Alternative proteins can feed growing populations in less resource-intense ways, requiring significantly less water than conventional meat production and eliminating the animal waste produced when raising livestock, which is a top source of freshwater and ocean eutrophication. And on the topic of ocean health, the development and commercialization of sustainable seafood alternatives is a key way to protect marine resources and maintain abundant oceans, which sustain the entire planet.
Adopting lessons from the energy sector, investors are increasingly recognizing the financial implications of environmental risks: business practices that cause environmental harm will be paid for in performance. As investors and governments raise their expectations of companies across sectors, global food producers should heed the advice of former Coca-Cola and General Mills executive, Hank Cardello: “the food industry must lead on climate before activists eat their lunch.”
Globally, one in four people is moderately or severely food insecure, a statistic that will only worsen with the continuing impacts of the global pandemic. Nowhere is this crisis more acute than in emerging economies, where the caloric and nutritional needs of millions are unmet.
Alternative proteins have the potential to help alleviate this suffering. By converting food crops directly into end products rather than inefficiently through an animal’s metabolism—as every eight calories fed to a chicken produces only one calorie of output—we can eliminate massive inefficiencies from the supply chain.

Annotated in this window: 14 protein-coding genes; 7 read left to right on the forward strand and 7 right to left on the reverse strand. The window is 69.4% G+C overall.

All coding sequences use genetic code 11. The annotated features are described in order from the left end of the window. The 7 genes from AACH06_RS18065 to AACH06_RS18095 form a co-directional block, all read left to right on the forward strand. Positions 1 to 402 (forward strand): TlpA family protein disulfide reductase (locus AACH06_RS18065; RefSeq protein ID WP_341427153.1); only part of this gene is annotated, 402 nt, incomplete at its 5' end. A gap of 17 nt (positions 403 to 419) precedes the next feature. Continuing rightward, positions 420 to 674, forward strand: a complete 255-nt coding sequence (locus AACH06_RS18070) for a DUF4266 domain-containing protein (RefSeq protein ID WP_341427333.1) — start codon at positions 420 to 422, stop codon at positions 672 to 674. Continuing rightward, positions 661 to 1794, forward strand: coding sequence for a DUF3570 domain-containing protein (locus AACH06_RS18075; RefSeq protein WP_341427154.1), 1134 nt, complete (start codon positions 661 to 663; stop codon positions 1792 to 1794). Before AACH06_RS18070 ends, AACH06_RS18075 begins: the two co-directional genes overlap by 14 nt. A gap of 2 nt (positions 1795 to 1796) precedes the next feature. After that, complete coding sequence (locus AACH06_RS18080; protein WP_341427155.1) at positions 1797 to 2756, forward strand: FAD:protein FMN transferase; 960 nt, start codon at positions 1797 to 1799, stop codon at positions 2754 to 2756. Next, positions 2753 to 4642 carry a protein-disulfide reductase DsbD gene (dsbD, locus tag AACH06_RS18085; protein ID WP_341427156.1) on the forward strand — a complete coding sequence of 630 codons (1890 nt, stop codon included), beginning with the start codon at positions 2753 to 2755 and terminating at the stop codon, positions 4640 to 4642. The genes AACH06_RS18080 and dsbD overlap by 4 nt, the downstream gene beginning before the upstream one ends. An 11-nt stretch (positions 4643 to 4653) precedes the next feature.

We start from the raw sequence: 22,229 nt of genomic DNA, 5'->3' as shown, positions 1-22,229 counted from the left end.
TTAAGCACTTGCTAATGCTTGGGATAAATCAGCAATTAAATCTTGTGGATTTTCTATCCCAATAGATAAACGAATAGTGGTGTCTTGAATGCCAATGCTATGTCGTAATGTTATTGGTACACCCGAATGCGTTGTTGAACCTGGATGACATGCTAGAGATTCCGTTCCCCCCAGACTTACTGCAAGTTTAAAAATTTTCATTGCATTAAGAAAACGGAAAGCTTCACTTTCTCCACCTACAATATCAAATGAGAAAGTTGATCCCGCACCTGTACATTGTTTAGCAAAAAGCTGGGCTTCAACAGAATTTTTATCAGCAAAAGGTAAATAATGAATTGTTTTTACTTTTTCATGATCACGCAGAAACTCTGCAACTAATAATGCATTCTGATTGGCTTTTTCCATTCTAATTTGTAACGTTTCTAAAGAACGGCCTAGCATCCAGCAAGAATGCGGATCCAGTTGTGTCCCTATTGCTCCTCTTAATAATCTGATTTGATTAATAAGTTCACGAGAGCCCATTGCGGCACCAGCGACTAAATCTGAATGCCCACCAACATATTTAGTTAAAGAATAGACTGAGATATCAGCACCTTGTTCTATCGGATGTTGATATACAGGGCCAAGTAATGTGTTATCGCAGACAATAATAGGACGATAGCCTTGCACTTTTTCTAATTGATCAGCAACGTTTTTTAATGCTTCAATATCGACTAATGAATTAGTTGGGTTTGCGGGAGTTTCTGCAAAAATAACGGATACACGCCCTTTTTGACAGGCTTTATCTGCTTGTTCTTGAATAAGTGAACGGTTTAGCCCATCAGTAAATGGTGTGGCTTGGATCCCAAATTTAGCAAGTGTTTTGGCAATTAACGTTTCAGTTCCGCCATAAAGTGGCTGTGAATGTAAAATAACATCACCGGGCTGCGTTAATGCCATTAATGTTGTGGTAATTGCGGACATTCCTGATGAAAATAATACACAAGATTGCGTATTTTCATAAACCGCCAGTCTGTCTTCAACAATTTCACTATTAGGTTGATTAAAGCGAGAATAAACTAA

“Within the context of the developing world, alternative proteins represent fertile ground to catalyze a supply of affordable, sustainable nutrition for millions. Research and development of cost-effective, innovative alternative protein technologies that are fit-for-purpose in resource-constrained developing-world environments―such as shelf-stable, nutrient-fortified plant-based meats or decentralized miniature fermentation production platforms―can help target undernutrition and food insecurity, enabling greater flourishing among vulnerable populations in South America, South-East Asia, and sub-Saharan Africa over the next decades.”
Transitioning the global food system to alternative proteins will create safer and healthier jobs for farmers and factory workers in a sustainable and resilient industry.
Due to the utilization of plant sources beyond the soy and corn crops typically used to feed livestock, alternative proteins allow farmers to grow a wider range of plants that offer higher margins and less need for large farms focused on monocropping for animal feed production.
Alternative protein production does not subject factory workers to the repetitive strain injury and gruesome accidents frequent in the conventional meat industry, nor the disproportionate risk of Covid-19 exposure as workers stand shoulder-to-shoulder for prolonged periods on massive disassembly lines.